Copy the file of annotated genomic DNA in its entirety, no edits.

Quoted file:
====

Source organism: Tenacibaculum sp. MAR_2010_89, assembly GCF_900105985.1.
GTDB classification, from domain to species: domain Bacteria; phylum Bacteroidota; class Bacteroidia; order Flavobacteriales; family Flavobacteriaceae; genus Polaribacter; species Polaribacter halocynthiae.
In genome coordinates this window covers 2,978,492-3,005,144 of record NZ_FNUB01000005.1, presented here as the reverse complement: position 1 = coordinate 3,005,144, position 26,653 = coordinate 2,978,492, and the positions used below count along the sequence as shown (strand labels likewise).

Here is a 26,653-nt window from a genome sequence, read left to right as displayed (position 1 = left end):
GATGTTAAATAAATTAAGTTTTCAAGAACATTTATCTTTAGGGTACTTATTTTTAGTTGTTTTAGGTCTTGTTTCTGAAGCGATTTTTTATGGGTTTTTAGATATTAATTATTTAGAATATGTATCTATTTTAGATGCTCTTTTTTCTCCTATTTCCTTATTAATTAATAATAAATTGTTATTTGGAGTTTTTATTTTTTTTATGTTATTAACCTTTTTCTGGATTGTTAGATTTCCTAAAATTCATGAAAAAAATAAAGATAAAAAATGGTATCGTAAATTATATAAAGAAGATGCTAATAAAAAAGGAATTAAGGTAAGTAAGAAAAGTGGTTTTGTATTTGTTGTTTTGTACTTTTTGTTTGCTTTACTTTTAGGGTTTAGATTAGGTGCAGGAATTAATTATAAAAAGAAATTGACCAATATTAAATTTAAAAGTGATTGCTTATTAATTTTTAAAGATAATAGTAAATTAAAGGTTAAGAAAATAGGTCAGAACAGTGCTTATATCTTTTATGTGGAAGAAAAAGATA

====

Source organism: Tenacibaculum sp. MAR_2010_89, assembly GCF_900105985.1.
GTDB classification, from domain to species: domain Bacteria; phylum Bacteroidota; class Bacteroidia; order Flavobacteriales; family Flavobacteriaceae; genus Polaribacter; species Polaribacter halocynthiae.
In genome coordinates this window covers 2,978,492-3,005,144 of record NZ_FNUB01000005.1, presented here as the reverse complement: position 1 = coordinate 3,005,144, position 26,653 = coordinate 2,978,492, and the positions used below count along the sequence as shown (strand labels likewise).

Here is a 26,653-nt window from a genome sequence, read left to right as displayed (position 1 = left end):
GATGTTAAATAAATTAAGTTTTCAAGAACATTTATCTTTAGGGTACTTATTTTTAGTTGTTTTAGGTCTTGTTTCTGAAGCGATTTTTTATGGGTTTTTAGATATTAATTATTTAGAATATGTATCTATTTTAGATGCTCTTTTTTCTCCTATTTCCTTATTAATTAATAATAAATTGTTATTTGGAGTTTTTATTTTTTTTATGTTATTAACCTTTTTCTGGATTGTTAGATTTCCTAAAATTCATGAAAAAAATAAAGATAAAAAATGGTATCGTAAATTATATAAAGAAGATGCTAATAAAAAAGGAATTAAGGTAAGTAAGAAAAGTGGTTTTGTATTTGTTGTTTTGTACTTTTTGTTTGCTTTACTTTTAGGGTTTAGATTAGGTGCAGGAATTAATTATAAAAAGAAATTGACCAATATTAAATTTAAAAGTGATTGCTTATTAATTTTTAAAGATAATAGTAAATTAAAGGTTAAGAAAATAGGTCAGAACAGTGCTTATATCTTTTATGTGGAAGAAAAAGATA